E-mail letters, May 7, 2010
Fly the flag proudly,
no matter who it upsets
Recently there was a story about students being removed from school for wearing shirts with the American flag.
Well, near as I can remember this is still America. If people are born in the United States that makes them Americans, no matter what country their ancestors came from. If the American flag in the United States upsets some people, then I suggest they renounce their citizenship to the United States, pack up all their belongings and move back to the country of their ancestors.
But please let them know that once they renounce their citizenship they only have human rights, because Americans years ago adopted the Bill of Rights for all Americans, And no this shouldn’t apply if you’re in this country illegally.
My grandparents came to this country when they were young. They flew the American flag proudly. My parents lived in this country and my father fought in World War II, and they flew the American flag proudly. I have had two sons in the armed services, fighting for the freedoms that we enjoy today. And I will fly the American flag with pride until I die!
And if anyone tells me it upsets them, then may God have mercy on their soul.
Police made sendoff great
for local Special Olympian
On behalf of the Shelledy Elementary School staff and the Lester family, many thanks go out to the Fruita and Grand Junction Police Departments, which provided the wonderful police escort for Niki Lester and several of her classmates from Fruita to the Special Olympics event at Stoker’s Stadium recently.
Their participation made Niki and all the other Special Olympians feel very “special” indeed. The officers arrival added much excitement to the festivities that surrounded Niki, her “Nascar” and the Special Olympics sendoff, which was attended by the entire student body lining the sidewalks in front of the school.
It is gratifying that our police would take the time to make these efforts for our community. Thanks again to both police departments!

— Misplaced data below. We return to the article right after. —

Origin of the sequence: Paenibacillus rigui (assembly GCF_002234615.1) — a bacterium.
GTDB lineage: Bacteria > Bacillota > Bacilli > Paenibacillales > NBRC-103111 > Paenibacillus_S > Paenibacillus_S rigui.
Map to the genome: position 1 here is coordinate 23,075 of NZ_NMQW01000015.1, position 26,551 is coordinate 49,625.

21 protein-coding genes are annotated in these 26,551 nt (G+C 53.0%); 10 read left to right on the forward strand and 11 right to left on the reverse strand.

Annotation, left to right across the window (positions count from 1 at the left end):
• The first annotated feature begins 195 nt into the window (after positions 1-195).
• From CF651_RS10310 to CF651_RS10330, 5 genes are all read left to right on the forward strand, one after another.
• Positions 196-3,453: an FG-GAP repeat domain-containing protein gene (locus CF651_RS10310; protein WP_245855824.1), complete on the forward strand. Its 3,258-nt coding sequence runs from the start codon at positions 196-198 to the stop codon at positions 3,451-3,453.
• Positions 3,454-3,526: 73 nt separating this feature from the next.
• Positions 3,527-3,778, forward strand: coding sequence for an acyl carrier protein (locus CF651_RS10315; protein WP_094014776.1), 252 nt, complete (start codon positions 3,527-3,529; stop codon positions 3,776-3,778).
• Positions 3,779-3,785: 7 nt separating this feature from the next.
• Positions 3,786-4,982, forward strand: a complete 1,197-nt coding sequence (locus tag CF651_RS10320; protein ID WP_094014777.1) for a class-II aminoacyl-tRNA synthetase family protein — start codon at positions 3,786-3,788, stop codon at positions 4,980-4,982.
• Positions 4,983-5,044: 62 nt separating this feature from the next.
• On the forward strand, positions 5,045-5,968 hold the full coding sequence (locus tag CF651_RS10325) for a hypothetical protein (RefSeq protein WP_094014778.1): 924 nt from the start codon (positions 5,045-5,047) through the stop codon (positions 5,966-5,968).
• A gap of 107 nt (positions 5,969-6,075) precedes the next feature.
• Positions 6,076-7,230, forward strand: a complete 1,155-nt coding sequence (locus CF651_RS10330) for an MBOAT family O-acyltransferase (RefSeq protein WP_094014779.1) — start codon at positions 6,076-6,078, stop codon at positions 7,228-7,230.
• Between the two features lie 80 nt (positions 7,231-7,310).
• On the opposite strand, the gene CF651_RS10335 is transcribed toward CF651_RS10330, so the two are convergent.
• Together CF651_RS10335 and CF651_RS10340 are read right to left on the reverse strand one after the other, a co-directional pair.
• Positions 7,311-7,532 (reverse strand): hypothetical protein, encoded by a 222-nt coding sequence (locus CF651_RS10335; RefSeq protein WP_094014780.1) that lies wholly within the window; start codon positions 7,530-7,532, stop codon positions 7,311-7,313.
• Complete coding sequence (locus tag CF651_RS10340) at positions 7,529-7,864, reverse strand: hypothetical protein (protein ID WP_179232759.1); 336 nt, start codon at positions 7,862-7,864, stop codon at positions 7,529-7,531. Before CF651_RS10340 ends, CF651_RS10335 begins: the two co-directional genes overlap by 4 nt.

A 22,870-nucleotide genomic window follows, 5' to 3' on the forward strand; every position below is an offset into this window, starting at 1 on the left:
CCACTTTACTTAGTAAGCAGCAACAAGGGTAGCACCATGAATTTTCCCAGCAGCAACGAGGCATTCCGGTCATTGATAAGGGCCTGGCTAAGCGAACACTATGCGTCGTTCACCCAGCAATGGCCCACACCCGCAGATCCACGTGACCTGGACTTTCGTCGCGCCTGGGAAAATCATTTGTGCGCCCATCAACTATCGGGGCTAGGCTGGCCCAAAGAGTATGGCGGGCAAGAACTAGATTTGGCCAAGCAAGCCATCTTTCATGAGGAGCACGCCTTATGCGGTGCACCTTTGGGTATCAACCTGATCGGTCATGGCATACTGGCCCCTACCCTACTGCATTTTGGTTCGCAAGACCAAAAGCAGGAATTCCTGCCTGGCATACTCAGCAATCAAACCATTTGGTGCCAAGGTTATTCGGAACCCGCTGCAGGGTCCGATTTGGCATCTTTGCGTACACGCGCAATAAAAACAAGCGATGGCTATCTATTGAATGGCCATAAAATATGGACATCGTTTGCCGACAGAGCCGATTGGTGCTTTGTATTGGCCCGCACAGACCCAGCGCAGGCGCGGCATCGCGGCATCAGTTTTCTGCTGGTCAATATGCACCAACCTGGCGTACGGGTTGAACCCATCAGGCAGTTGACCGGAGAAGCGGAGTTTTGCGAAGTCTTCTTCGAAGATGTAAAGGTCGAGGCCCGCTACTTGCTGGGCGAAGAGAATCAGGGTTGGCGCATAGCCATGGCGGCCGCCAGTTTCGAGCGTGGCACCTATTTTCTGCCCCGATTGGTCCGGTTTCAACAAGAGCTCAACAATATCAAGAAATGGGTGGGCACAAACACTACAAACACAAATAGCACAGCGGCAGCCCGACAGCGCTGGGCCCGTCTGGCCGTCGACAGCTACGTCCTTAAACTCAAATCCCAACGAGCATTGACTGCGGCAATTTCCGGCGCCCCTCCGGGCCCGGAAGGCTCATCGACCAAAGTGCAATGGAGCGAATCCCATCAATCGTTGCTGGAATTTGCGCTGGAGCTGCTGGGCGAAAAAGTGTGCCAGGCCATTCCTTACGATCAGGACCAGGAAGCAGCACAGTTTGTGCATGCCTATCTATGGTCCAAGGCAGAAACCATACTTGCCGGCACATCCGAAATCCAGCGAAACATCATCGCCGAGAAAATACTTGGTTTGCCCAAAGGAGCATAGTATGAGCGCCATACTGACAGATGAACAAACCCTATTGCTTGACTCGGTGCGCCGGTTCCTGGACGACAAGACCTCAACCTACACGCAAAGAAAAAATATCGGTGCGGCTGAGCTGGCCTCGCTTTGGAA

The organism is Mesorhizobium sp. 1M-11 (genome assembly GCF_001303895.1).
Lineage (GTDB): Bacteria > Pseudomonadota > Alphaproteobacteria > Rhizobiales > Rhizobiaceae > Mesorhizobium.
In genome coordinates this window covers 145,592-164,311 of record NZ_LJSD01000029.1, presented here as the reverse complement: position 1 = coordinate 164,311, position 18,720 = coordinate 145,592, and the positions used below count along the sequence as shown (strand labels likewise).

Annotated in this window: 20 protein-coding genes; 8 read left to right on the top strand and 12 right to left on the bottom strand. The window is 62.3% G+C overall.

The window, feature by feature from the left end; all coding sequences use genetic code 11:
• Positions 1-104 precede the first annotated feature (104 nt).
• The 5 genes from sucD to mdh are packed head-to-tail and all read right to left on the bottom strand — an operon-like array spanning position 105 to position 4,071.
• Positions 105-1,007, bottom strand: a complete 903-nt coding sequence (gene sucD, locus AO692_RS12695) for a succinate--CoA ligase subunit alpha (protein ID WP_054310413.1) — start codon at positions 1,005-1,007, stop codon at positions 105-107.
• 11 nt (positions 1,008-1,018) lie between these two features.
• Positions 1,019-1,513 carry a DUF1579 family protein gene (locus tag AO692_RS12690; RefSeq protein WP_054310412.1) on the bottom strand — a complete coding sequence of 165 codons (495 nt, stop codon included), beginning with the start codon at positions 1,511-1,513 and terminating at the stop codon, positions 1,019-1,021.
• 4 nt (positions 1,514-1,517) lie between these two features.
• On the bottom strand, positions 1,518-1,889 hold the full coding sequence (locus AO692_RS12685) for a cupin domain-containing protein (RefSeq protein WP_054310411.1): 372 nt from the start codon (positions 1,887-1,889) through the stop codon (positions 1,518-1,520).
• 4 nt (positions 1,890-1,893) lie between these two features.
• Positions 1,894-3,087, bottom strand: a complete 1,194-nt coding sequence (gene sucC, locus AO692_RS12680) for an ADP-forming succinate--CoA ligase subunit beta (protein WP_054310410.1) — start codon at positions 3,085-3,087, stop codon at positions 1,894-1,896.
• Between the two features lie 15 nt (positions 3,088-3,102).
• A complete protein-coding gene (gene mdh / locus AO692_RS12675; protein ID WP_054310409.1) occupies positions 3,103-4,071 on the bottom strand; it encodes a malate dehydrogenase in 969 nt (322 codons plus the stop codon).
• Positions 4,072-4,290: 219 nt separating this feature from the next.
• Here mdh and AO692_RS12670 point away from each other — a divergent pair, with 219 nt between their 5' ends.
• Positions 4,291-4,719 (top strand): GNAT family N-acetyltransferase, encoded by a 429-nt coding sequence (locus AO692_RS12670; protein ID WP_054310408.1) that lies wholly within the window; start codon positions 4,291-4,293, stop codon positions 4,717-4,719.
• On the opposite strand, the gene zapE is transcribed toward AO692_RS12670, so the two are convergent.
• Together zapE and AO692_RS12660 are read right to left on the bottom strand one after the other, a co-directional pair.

Politics of moderation
don’t satisfy this voter
As a delegate to the upcoming Colorado State Convention seeking information, I attended a meeting May 6 put on by the Western Slope Conservative Alliance. The two guest speakers were Republican gubernatorial candidates Dan Maes and Scott McInnis.
Throughout the question-and-answer period, I wished I could make a statement to them, as well as all candidates seeking public office; sentiments I know are shared by a great many people: Personally, I’m not interested in the politics of moderation or capitulation. I’m looking for leaders, strong enough to make the hard choices today, right now, which will lead us out of the socio-economic maelstrom we are currently experiencing.
In the words of Thomas Paine, “If there must be trouble, let it be in my day, that my child may have peace.”
I seek leaders with the intestinal fortitude to make decisions the silent majority support, yet the vocal minority may oppose, having also the spine to stand straight in the face of the adversity of backlash.
I am a veteran, having proudly served this country in the U.S. Marine Corps. I took an oath, and signed a check payable to our nation with my own life if necessary. Thankfully, I never had to cash that check.
If the candidates wishing to represent me make it to the office of public service they desire, their actions, rather than words, will show the same willingness to dedicate
their lives, fortunes and sacred honor to uphold the rule of law set forth by the Constitution of the United States and the state of Colorado. Anything less will prove them unfit to uphold their duty, and unworthy of my support.
Grand Junction displayed
great respect for veterans
What an honor it was to accompany the World War II veterans on their flight to see their memorial in Washington D.C. These men and women sacrificed so much to keep our country free. The stories we heard were priceless.
It is with great appreciation that we thank the Western Slope Honor Flight committee for all their hard work in putting this together. It was a massive undertaking.
The greeting the veterans received at the landing in Grand Junction just blew us away. From the water cannon salute, welcome by the police and military standing at attention, saluting, then their help with the stairs from the plane, the band playing, it was all so wonderful.
Then we went into the terminal with flags lining the way in, people clapping and saluting and, once out of the restricted area, there were all the people who came to show their appreciation with the band playing in the back.
Thank you Grand Junction. These men and women deserved it all and we know they were appreciative.
Rose and Kent Nordenberg